Rather than centering its YouTube page around content that will highlights products, sales, plus deals, Target features a playlist aimed to help shoppers and communities during COVID-19.
Together with health and safety tips related to buying, videos on the playlist clarify how Target is trying to create safe in-store encounters and smooth online shopping options for customers.
Aside from creating videos on how the chain is aiming to help customers navigate COVID-19, the brand has also created a $10 million pandemic comfort fund which dedicates $1,000,000 to assisting Target workers. This demonstrates that Focus on is taking action to assist its community, customers, and employees who work in important in-store roles.
5. Shoppers have become homebodies.
According to the study, 70% of consumers don’t wish to resume activities or work outside of their homes just yet, despite pushes to reopen the economy. If they will not likely leave home to work, travel, or dine out, McKinsey information that many won’t leave home to shop either.
When looking into the near future, “More than 3 away from 4 [consumers] who adjusted their actions due to the pandemic said that reducing government restrictions will not alter their cautious behaviors. People are following guidance from medical experts for reassurance, ” records McKinsey.
How Brands are Navigating
Brands can’t simply assume that people will group back to stores as businesses reopen. While some consumers might not feel comfortable or safe leaving behind the house immediately after a pandemic, others won’t want to store in physical stores simply because they know they can buy nearly every product they want online.
At this time, successful brands are trying to still meet customers where they may be, even if they don’t leave the house.
While some brands are building out online stores and digital solutions, others that don’t sell a physical product are launching online events or even virtual experiences to gain awareness, continue to generate revenue, and delight their customers.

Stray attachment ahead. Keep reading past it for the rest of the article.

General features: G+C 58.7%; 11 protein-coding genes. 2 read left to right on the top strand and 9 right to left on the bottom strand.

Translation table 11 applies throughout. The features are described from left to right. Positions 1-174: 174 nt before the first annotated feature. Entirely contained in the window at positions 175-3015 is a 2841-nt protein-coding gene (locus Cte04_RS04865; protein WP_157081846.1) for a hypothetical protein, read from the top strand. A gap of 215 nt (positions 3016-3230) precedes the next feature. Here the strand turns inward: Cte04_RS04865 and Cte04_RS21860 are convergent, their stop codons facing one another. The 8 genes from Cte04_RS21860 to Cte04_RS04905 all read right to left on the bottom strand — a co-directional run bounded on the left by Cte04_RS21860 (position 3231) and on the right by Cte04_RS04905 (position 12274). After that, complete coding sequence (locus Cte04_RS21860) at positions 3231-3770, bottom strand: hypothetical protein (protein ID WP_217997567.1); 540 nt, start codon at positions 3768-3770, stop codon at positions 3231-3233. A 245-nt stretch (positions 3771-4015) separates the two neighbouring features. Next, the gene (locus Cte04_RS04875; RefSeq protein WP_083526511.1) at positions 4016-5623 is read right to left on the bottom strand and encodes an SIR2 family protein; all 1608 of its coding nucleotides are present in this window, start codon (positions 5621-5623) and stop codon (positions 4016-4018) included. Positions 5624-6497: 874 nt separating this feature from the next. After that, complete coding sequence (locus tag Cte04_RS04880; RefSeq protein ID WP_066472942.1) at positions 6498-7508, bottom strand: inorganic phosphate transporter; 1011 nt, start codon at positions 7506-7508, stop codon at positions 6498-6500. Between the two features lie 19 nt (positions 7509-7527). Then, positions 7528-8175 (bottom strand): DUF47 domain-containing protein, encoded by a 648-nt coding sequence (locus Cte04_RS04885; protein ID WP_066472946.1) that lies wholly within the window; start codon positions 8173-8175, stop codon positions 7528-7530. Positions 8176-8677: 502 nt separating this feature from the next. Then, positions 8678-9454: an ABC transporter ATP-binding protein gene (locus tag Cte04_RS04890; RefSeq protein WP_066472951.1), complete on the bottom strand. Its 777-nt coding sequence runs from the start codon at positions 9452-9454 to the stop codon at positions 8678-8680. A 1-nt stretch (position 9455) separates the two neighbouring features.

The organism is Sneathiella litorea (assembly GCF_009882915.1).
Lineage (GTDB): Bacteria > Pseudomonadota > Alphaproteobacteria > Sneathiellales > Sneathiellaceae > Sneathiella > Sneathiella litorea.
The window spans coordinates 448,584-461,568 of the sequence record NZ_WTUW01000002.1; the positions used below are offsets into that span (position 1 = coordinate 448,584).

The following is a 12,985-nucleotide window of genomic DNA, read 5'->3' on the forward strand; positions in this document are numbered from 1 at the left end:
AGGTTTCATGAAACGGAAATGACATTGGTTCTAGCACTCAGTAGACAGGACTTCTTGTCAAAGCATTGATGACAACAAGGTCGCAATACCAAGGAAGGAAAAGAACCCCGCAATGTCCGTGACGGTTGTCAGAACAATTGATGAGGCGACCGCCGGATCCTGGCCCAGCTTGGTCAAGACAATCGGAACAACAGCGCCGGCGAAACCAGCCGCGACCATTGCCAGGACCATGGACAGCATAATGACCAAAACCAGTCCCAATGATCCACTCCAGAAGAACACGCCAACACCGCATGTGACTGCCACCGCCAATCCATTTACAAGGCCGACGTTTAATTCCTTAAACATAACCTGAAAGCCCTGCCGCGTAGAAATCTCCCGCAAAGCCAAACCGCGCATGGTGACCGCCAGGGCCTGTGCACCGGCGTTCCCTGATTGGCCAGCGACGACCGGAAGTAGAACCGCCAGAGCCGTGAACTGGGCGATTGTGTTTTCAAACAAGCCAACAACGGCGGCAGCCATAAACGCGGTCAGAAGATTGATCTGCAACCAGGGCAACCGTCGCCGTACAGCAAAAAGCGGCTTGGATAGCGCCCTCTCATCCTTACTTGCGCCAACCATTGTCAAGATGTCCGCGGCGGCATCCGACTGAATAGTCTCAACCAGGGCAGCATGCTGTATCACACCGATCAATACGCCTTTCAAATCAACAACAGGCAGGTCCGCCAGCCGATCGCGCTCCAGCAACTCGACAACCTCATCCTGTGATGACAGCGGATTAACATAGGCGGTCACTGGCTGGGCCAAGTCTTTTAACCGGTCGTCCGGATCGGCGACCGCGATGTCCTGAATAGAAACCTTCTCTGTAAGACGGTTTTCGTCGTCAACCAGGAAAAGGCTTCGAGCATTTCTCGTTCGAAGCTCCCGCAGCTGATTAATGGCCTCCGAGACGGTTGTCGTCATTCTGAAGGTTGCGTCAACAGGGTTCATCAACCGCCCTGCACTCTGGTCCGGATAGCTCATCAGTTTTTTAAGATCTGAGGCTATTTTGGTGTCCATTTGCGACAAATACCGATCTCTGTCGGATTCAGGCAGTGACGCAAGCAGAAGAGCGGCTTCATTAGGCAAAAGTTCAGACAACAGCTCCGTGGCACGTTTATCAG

One example of a brand that produced an in-person experience into a virtual offering was an animal sanctuary called Sweet Plantation. When the California-based farm, which runs on donation revenue, closed to the public amongst the pandemic, its owners created a virtual offering where businesses or individuals could pay $65 to $750 for a farm animal in order to guest star in their digital hang out or meeting.
The particular campaign was cleverly titled, “Goat-2-Meeting, ” a perform on GoToMeeting — a popular video meeting software.
According to Sweet Farm, the campaign, which started in March, was so successful that there was a waitlist for animal meet and greets by April, Nice Farm has also partnered with additional sanctuaries to increase meeting accessibility and share donation revenue along with other organizations that care for animals.
How Marketers Can Get around 2021 — and Outside of
This year, marketers and companies were tested by the worldwide pandemic and economic surroundings. As you consider what’s next for your brand, keep these consumer behavior trends in mind:
Consumers crave value plus availability.
More than ever, consumers may choose to shop from a organization because of product value and availability, rather than brand dedication. Business owners who’ve relied upon loyalty and credibility to create sales should also monitor their own supply chain and pricing to ensure that their products are worth the price and accessible in order to customers. Meanwhile, lesser-known manufacturers can use a competitive evaluation or other tactics to learn where they can help individuals who are struggling to find affordable or high-demand products.
Digital change is key.
Brands can no longer presume a billboard or foot traffic will generate vital revenue. At this point, many businesses that were once mostly actual physical are building online stores, using different online channels with regard to marketing, and thinking outside of the box to create virtual offerings that will delight and preserve customers.
“Human” brands may reap benefits.
In 2020, customers began to care read more about how businesses treated workers, how they kept customers safe, and how companies stepped as much as help others in times of doubt. Ultimately, brands with frontrunners who genuinely care about individuals will get better reviews, word of mouth marketing, and positive awareness compared to brands that throw extreme caution to the wind.
Looking to find out more about how businesses are evolving in 2020? Below you’ll find content from HubSpot’s Adapt 2020 series:
- Adapt 2020: An Academic Series
- 5 Ways Go-to-Market Strategies Will Change in the Post-Pandemic Economy
- 4 Pivots Companies are Making in Light of COVID-19 [New Data]